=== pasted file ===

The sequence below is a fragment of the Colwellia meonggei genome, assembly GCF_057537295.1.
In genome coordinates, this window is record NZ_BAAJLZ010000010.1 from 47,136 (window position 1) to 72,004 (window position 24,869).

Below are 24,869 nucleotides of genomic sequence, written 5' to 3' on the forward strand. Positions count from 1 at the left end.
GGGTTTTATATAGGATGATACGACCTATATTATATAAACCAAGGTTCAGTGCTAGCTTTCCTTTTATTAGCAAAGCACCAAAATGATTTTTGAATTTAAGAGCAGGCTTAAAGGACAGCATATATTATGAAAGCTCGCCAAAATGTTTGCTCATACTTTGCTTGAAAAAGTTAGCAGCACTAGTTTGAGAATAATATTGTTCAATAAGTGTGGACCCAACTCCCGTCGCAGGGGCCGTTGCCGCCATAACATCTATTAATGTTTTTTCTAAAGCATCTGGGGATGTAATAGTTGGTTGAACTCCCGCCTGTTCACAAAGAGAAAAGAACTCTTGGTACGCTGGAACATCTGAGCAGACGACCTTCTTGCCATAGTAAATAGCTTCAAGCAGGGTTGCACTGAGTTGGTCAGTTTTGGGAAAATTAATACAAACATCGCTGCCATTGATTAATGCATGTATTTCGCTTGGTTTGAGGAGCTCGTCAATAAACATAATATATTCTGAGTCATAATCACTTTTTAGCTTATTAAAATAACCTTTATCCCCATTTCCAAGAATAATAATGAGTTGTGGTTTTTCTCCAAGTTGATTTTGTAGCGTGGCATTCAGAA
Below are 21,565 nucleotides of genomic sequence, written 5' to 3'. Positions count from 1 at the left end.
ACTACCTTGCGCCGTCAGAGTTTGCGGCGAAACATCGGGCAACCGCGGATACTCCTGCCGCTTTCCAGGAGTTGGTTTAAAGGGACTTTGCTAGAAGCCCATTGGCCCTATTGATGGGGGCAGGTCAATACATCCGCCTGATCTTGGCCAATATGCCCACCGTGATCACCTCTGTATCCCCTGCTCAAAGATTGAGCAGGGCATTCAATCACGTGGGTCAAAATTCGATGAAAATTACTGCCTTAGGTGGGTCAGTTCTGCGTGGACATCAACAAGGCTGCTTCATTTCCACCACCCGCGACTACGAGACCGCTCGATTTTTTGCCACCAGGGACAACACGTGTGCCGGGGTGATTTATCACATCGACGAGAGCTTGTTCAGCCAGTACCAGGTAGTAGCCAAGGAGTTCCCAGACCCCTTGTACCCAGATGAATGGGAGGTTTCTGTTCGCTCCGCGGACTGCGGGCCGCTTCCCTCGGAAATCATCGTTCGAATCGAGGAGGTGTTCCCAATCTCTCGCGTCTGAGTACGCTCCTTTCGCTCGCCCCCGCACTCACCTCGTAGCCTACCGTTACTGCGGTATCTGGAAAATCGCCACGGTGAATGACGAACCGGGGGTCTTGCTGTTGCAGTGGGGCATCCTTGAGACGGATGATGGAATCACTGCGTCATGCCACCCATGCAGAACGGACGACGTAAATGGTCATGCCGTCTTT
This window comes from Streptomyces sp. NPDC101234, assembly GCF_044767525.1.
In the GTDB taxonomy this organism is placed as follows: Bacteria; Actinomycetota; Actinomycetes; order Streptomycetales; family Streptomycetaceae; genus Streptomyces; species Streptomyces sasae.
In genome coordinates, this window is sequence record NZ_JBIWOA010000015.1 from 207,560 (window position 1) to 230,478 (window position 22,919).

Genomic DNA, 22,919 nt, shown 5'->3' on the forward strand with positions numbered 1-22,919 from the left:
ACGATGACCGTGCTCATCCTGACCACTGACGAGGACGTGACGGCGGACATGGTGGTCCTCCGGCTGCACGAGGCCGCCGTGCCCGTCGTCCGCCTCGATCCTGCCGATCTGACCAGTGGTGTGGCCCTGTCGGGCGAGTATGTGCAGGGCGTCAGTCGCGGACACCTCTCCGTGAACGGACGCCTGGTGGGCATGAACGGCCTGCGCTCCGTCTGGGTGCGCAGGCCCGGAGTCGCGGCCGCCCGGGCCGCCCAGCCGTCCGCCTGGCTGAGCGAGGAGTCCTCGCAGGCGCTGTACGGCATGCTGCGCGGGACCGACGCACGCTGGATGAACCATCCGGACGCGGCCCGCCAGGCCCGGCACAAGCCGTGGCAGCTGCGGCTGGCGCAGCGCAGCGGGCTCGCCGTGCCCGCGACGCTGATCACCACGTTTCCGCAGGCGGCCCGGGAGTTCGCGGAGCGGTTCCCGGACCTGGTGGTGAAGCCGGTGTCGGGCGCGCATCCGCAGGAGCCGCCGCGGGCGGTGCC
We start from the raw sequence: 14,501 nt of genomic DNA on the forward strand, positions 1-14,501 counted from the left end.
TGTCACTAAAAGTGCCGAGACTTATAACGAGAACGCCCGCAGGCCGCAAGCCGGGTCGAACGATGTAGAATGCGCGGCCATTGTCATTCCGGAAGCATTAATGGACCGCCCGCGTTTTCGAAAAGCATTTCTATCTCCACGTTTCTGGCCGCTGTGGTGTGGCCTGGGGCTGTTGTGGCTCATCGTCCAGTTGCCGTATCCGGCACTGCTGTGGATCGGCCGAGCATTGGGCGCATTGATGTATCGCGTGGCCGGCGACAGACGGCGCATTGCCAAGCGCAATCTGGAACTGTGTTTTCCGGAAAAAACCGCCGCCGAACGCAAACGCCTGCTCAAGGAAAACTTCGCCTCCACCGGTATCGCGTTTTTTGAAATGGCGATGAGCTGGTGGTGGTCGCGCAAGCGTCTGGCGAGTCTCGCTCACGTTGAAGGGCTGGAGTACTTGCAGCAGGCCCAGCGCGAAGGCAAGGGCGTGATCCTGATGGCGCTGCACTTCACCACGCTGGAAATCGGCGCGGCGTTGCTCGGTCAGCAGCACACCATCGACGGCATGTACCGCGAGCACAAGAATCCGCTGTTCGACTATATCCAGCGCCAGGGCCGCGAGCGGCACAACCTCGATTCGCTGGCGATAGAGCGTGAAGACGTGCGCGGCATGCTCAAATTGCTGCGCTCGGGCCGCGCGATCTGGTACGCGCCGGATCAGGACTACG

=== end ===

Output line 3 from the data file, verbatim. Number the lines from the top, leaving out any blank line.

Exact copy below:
Below are 24,869 nucleotides of genomic sequence, written 5' to 3' on the forward strand. Positions count from 1 at the left end.